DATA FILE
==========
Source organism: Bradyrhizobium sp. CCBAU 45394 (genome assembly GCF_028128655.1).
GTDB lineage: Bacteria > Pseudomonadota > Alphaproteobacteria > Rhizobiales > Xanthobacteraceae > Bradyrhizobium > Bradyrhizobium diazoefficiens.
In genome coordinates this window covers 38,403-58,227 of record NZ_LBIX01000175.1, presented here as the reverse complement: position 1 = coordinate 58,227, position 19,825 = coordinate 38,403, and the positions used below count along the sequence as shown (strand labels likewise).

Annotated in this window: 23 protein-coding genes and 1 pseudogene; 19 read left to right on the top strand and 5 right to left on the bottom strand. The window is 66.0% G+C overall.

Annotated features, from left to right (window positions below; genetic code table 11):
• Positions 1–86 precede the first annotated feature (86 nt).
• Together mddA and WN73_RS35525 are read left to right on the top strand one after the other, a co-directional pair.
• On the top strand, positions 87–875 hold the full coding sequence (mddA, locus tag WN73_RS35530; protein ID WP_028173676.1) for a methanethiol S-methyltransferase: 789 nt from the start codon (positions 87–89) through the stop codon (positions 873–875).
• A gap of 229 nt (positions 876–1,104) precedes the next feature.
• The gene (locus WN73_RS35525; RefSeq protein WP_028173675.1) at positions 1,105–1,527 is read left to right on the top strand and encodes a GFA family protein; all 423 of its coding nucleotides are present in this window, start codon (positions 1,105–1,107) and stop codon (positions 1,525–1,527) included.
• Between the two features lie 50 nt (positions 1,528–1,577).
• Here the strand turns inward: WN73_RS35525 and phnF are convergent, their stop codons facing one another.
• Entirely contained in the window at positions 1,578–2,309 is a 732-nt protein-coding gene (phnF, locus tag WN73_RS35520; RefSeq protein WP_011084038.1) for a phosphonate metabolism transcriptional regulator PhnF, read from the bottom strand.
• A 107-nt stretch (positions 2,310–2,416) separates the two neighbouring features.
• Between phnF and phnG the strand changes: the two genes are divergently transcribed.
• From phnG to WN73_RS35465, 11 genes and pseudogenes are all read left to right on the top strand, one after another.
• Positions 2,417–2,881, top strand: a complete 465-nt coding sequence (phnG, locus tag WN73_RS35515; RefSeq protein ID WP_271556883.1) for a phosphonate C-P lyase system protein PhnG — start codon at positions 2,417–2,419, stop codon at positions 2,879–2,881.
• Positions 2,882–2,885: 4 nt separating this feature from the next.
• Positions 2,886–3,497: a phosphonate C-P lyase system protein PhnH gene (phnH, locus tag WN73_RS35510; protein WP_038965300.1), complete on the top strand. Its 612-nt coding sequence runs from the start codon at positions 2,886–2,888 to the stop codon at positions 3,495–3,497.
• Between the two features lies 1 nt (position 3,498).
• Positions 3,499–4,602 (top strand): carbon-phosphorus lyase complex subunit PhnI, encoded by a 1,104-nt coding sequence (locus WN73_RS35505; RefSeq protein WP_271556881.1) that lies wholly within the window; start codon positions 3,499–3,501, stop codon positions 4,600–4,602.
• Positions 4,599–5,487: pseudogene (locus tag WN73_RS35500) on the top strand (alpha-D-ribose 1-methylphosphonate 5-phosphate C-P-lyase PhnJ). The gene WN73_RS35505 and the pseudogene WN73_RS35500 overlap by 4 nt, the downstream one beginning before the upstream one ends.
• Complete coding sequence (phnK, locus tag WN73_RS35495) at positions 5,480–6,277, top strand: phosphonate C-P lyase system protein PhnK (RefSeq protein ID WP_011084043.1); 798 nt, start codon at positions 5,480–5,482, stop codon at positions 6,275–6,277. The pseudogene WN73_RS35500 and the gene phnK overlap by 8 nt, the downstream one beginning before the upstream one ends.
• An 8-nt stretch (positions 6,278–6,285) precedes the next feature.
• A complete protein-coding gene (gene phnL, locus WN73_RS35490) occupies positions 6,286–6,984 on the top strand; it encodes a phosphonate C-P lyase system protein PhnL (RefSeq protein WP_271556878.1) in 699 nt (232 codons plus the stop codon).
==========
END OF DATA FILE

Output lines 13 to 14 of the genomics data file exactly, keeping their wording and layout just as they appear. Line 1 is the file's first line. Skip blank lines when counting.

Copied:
• Entirely contained in the window at positions 1,578–2,309 is a 732-nt protein-coding gene (phnF, locus tag WN73_RS35520; RefSeq protein WP_011084038.1) for a phosphonate metabolism transcriptional regulator PhnF, read from the bottom strand.
• A 107-nt stretch (positions 2,310–2,416) separates the two neighbouring features.